There is a piece of writing that has been on the wall in front of my computer for a decade. It is a succinct poetic depiction of the inter-connectedness of things. Every bit of life depends on every other bit. The piece of paper (or device screen) on which you’re reading these lines contains everything in life: the cloud that made the rain that grew the wheat that fed the writer who shared thoughts which came from dead poets. It’s all here.
Here’s one of those dead poets, John Donne: “No man is an island, entire of himself.” Why is this essential fact of life forgotten in our Kenya today? Here I see many who belong to the rich and elite classes imagining they are above the everyday struggles of common society, protected and cocooned from the things that afflict so many of us.
Certainly, our rich leaders have the money that makes hunger a distant memory and the motorcades that make awful public transport somebody else’s problem. They have armed guards to protect them from everyday insecurity. They can afford the schooling for their children that requires no public money, and healthcare for themselves in far-off lands that are not affected by counterfeit drugs and counterfeit doctors.
So are they just dandy, these wealthy, protected, cloistered elites who live in gated worlds? Not at all. Here’s why.
Does rampant insecurity spare them? No. Violent crime is not something that just visits less-protected homes: it can explode anywhere at any time. Like at Westgate. Even if platoons of guards protect you, they may not protect people who matter to you. If your children too remain over-protected, they will not be able to live life fully in the world, or build any bond with it. And do you really think those underpaid armed guardians operating in a system of collapsed discipline won’t turn those same guns on you when the chance comes?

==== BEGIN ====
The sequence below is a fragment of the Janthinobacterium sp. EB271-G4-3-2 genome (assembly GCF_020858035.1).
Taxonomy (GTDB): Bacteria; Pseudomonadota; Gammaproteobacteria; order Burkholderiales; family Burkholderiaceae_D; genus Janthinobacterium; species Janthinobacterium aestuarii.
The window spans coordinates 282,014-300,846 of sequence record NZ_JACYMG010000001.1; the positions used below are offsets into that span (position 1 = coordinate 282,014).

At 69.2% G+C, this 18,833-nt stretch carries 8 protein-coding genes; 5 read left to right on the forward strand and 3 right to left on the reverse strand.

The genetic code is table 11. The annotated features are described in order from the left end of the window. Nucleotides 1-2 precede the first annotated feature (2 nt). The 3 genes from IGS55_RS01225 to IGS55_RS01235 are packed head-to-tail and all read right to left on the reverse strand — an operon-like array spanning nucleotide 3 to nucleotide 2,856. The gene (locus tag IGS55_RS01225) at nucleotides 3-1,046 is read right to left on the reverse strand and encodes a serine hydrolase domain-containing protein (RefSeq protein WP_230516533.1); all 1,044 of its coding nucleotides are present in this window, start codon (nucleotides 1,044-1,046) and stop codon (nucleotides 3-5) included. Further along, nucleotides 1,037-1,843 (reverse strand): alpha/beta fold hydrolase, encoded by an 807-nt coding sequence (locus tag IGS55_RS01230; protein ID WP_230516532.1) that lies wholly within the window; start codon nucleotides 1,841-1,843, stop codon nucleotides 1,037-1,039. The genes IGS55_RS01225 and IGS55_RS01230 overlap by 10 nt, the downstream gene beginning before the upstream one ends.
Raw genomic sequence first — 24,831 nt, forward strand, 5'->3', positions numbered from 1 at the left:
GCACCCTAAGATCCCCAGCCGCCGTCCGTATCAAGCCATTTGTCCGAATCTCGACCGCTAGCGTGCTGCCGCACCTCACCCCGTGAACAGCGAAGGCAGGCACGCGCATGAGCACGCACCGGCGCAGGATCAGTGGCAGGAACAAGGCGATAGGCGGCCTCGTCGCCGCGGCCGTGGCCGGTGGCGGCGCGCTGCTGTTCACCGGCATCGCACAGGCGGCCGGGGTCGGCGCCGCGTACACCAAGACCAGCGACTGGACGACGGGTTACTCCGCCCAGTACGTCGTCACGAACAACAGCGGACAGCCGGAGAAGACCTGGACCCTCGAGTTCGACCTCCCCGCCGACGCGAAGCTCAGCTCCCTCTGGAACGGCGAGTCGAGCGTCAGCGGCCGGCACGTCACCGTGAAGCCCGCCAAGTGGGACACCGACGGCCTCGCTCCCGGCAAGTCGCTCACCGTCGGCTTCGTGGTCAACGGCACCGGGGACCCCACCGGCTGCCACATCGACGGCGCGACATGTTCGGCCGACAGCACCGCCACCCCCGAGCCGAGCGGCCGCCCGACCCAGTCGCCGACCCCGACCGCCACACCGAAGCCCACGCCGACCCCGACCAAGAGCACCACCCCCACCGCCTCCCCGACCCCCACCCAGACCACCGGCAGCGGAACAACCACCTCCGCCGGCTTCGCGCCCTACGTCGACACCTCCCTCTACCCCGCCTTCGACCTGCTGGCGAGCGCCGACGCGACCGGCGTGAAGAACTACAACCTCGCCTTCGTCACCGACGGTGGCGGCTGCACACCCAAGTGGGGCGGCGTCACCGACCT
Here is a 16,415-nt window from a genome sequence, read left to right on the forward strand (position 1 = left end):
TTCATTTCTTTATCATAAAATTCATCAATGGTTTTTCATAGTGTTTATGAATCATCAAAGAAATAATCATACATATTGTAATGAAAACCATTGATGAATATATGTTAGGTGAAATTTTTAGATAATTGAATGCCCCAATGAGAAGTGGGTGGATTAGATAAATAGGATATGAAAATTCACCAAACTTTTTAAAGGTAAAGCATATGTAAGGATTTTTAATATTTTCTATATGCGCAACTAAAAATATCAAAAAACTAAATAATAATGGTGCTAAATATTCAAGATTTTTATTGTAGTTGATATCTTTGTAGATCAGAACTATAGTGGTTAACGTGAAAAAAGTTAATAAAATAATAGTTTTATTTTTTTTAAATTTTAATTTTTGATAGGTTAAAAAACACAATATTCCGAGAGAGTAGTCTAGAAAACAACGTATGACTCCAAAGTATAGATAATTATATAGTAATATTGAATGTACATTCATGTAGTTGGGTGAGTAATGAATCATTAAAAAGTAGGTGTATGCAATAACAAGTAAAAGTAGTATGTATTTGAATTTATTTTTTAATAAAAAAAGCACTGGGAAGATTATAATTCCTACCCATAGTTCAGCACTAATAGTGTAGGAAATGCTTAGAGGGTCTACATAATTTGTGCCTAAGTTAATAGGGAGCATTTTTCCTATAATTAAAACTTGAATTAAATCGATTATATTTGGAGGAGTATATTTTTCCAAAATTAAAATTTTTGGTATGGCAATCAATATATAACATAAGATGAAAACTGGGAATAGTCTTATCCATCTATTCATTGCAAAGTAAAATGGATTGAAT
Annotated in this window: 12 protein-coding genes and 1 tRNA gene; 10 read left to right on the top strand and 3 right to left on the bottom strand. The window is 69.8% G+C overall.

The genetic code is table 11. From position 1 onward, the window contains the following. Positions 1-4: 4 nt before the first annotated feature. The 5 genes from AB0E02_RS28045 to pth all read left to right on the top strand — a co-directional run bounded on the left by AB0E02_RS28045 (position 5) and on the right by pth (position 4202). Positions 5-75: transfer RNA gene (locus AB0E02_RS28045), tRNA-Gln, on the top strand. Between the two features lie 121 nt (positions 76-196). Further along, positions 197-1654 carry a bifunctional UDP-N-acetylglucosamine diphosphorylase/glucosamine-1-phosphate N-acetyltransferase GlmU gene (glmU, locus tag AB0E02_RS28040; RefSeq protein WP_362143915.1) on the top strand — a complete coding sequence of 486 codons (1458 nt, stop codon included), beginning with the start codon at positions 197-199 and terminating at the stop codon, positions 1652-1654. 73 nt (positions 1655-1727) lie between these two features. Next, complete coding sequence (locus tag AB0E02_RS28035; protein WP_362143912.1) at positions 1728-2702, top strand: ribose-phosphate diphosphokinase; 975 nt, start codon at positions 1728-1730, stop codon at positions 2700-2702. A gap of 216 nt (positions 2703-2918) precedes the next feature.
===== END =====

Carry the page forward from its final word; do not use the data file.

If society’s values are rotten, that is the society in which your children will be socialized and influenced. If it’s all ‘me-first’ in your world, your children will also become me-first and place you last someday. And if you try to helicopter them out of this place and take them to be educated in another place, good luck in keeping them close to their culture and roots.
When you fall sick, as you must, you may look at the dearth of great doctors and medical facilities, and use your wealth to seek treatment aboard. Again, good wishes to you if you need to recuperate for long periods away from the healing effect of those who care for you and understand you, on the soil that matters to you.
If you are a wealthy business owner spared the vicissitudes of everyday penny-pinching, you too cannot rest easy. Your business only prospers if its employees have ethics and its customers grow in their own lives. A society in which employees care nothing for their workplaces and customers strain under unbearable burdens of inflation and taxation is not one in which your fortunes will rise for long.
Every Wagalla is connected to every Westgate. Every Goldenberg not punished leads to every Anglo Leasing. Every road death is linked to every fake driving test and every shoddy road built. Every assassination blows oxygen onto the fires of future revenge. We sow the seeds of future calamity with every bad deed we commit or omit to prevent.
And so none of us can look away or feel privileged. Even those whose status relieves them of daily dangers and recurrent reversals will not be spared the consequences of societal degradation. As Donne went on to say, “…any man’s death diminishes me, because I am involved in mankind.”
Donne’s bell is tolling in Kenya, and whoever you are, it tolls for you.